Welcome to my new blog

Hello, my dear friends,

I’ve decided to write a Blog! It’s going to be an intimate glimpse into my life as a woman writer. Sometimes it will include short stories or articles that are too long for my newsletter or Facebook posts. It won’t be in any special order, because the mind of a writer is an effervescent chaos of ideas. It won’t always be the same length. Sometimes there will be lots of photos. I hope you enjoy them!

Love, Nancy


I had a really good idea for a novel. What if a lovely divorced woman with a little girl marries a lovely divorced man with a little boy, and everyone’s happy until the children become teenagers. (I accidentally typed teenangers, which is sort of relevant.)



What if the girl accuses the boy of a terrible deed and the boy denies doing it? Who does the woman believe, her daughter or her stepson? Who does the man believe, his son or his stepdaughter? How does the family manage to stay together—or does it?

Phyllis Levy of Good Housekeeping, said about An Act of Love, “I just couldn’t put it down. It has the pull of a good suspense story; you really care about the characters. I couldn’t guess who was telling the truth.”


Writing this book was more difficult than I had dreamed it would be. I think I look sad in my cover photo.  I was sad.  When I write a novel, I’m living in that fictional world, and it can tie my stomach in knots. I admire the writers—Chris Bojalian, Jodie Picoult, Kristen Hannah, for example–who deal with the tough subjects and help us deal with the tough subjects.







In Between Husbands and Friends, I explored the secrets we tell our husbands, our friends, and ourselves.


Nantucket summers, so sensual, sunny, and carefree, inspired this book, just as a certain Nantucket summer inspired Lucy West to make a delicious mistake that leads to a multitude of complications.  Secrets like this take place in every country, so it seems.


I wonder: have you ever had secrets you tell your husband but wouldn’t tell your best friend?


Have you ever had secrets you tell your best friend but won’t tell your husband?


The ereader cover of this book looks so mild, so domestic.  But what does it mean that there are 3 pitchers there, instead of 4?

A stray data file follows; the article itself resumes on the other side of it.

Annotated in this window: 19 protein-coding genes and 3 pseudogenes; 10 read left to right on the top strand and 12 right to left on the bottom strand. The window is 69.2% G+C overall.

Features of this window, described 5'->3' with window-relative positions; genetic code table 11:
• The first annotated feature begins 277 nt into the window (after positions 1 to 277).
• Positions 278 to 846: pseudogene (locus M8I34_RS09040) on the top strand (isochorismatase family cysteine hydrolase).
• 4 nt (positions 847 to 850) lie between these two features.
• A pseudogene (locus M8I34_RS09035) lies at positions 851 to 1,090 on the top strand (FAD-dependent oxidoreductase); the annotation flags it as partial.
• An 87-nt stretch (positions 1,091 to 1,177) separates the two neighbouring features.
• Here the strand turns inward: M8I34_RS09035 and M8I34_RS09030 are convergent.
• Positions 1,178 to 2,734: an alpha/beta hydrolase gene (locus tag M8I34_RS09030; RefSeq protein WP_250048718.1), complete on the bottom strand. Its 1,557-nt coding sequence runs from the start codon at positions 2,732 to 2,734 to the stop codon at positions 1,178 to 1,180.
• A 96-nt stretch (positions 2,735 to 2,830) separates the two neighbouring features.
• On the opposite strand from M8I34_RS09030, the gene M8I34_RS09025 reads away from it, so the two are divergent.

I think it takes a while for anyone who moves to a strange new town to feel as if they belong.

For me, my moment came when I joined the Board of Trustees of our island library, the Nantucket Atheneum. No matter where I travel, when I walk into a library, I smile with pleasure: I’m home. This is where I belong.


In my novel Belonging, Joanna Jones moves to Nantucket because she’s running away from her life in New York City, and she’s pregnant with a married man’s child. I had fun with this novel. I gave Joanna an old sea captain’s home where treasure was rumored to be buried in the ground beneath it. And treasure is rumored to be buried somewhere beneath a Nantucket house.


I was thrilled with the article our newspaper, the Inquirer-Mirror did on my book signing at Mitchell’s Book Corner.


The Weezie Library for Children

It was an honor to be included in the Commemorative Review published for the dedication of the restored Atheneum. Most of all, I was profoundly happy to be part of the organization that made my second home become a second home for everyone.


The cover of the ereader of Belonging





“Could she just accept her child? Or should she, must she, remain on guard, forever nudging and nagging her daughter toward safety?”   page 336, Family Secrets

            My darling son and daughter became teenagers, and suddenly they were full of secrets. Gone were the children I could cuddle and tickle. In their place were two strangers who thought Charley and I were insignificant and irritating.









At the same time, my darling widowed mother got married again. She was seventy, she’d been widowed for five years, but my sister and I went bananas. Oh, we pretended to be thrilled for mother, but we were insulted for our father’s sake, and amazed at how our mother changed, wearing make-up, flying to London for her honeymoon, dining at the Savoy. Now, really.

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My father had brought back a cigarette case when he returned from WWII. It was silver, with the enclave where his battalion had been based made from the brass from the bullet taken from his leg.


I had romantic visions of my father and mother as young adults. (When I was a teenager, my parents seemed insignificant and irritating.)     From all of this change and all of the memories, I conjured up the women in Family Secrets: Diane, caught between her wayward mother Jean and her endangered daughter Julia.


I’ve always loved the cover of the book, the way the artist caught the revealing light coming through the window, and the Persian rug with its many intricacies and connections, like those in a family. I like the cover of the ereader, too, with those two keys for opening the doors into the secrets kept in families. I wish I’d had keys back then. . .or maybe it’s best that I didn’t!